Abstract photography can be used to create an image that conveys some combination of shape, lines, form, and color, without conveying a specific object or scene. A good way to find interesting abstract compositions can be to focus in tightly on detail of an object, rather than photographing the object itself.
With a close-up or macro lens, virtually any subject can be used to create an abstract composition. You just need to look at it closely, in a way that you wouldn't normally.
Close-up photo of a grater
In this article I'll share some ideas of good subjects for abstract macro photography, along with some photographic tips.
Stones and Rocks
Stones and rocks can reveal interesting patterns and textures when viewed close-up.
Cut and polished slices of stones can be especially good for abstract macro photography.
For taking close-up and macro photos, you need to be able to focus at a close distance with your camera. For interchangeable lens camera owners, you can get macro lenses, or add extension tubes to an existing lens to make it focus closer. Some bridge and compact cameras come with a macro mode that will do a good job.
In other cases (or in addition) you can use a close-up lens (also known as a diopter lens). This screws onto the front of your camera's lens, and enables it to focus closer. If your camera doesn't have a thread to screw filters on, you can just hold the close-up lens in place. Not as convenient, but it will do the job. Small close-up lenses are also available for some phone models (mainly the iphone).
The Raynox DCR-250 is a popular high power close-up diopter filter that can be used with most cameras for macro photography
Ice and Frost
In the northern hemisphere at this time of year we often get ice. The natural patterns in ice make for great close-up abstract photos. Air bubbles frozen in ice, build ups of frost (ice crystals), and frozen condensation on shed or greenhouse windows are all photographic subjects to look out for.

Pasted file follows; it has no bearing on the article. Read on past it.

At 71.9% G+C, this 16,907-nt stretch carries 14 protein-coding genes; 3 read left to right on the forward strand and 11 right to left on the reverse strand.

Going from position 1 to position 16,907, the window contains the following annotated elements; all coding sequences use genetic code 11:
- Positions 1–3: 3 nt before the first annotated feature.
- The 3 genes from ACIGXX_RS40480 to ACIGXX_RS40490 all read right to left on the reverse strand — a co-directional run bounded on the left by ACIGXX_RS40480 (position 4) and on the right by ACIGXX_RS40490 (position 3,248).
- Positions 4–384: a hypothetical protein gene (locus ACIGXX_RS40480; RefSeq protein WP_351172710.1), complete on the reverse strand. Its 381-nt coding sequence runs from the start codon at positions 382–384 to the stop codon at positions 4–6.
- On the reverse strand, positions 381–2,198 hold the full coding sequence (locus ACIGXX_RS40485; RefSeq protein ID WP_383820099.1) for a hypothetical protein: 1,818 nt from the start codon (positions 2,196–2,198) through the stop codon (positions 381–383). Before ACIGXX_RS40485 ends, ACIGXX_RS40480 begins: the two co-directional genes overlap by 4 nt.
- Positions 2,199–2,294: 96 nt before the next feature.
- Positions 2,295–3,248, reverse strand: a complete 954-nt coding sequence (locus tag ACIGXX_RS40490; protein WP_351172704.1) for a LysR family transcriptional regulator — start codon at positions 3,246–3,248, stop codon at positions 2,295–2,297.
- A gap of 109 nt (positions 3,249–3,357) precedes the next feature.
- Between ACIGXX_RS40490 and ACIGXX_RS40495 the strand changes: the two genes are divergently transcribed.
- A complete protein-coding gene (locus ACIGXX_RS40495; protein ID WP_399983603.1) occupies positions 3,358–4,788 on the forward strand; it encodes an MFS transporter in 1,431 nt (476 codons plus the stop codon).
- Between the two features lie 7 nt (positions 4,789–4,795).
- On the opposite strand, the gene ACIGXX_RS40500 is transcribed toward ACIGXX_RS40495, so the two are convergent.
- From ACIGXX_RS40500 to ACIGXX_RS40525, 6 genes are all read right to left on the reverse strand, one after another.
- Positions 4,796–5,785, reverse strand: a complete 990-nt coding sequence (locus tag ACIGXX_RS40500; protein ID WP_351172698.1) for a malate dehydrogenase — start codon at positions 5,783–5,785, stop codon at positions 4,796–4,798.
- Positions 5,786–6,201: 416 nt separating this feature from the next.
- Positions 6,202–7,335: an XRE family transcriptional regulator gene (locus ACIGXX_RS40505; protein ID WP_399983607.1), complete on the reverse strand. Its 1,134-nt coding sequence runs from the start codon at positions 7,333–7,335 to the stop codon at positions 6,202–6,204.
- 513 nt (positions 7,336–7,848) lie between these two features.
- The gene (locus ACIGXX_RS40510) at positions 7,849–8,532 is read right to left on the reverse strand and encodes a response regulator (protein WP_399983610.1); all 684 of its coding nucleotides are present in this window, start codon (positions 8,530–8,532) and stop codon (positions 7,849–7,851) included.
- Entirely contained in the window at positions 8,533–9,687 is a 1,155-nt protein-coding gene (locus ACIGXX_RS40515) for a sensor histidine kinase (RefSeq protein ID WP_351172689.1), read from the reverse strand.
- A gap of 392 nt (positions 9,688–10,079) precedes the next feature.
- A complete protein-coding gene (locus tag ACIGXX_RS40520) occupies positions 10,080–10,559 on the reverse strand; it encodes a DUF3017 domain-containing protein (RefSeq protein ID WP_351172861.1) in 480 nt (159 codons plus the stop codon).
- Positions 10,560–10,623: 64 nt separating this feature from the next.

Macro photo of air bubbles in ice
Macro photo of cubic ice crystals (frost) on a leaf
For lighting your subjects, it is usually handy to have an extra light source. This is particularly true if you are shooting indoors. Avoid using your camera's built-in flash as this will normally result in a flat image with little texture. Instead use an external light source.
This could be an external flash, a torch, or a desktop lamp. The strength of the light can be adjusted by moving the light nearer or further away from your subject. Placing the light to the side of your subject allows the light to rake across the subject's surface, really bringing out the texture.
Flowers are a favorite subject of many photographers, and they can be great abstract subjects as well. In fact, I've written a whole article on Abstract flower photography tips.
Look for differences in color between the different parts of a flower. Try using a shallow depth of field to blur the flower petals for a smooth and creamy abstract photo.
Try backlighting the flower as well - light will shine through the semi transparent parts of the flower like the petals, giving a very different look.
Finding "the shot"
With macro abstract photography, it can be difficult to envision a particular shot from a subject. Instead I would suggest looking at a subject through your camera with macro lens (or in macro mode).
Move the camera slowly around your subject, as well as moving it towards and away from the subject to change the area that is in focus. When you find a composition that looks interesting in the viewfinder, then stop, and try to get the shot.
Abstract macro photography can be a good way to give your mind a creative workout on cold and dull winter days. If you want to photograph flowers, don't forget you can always buy some potted plants or cut flowers from the shops.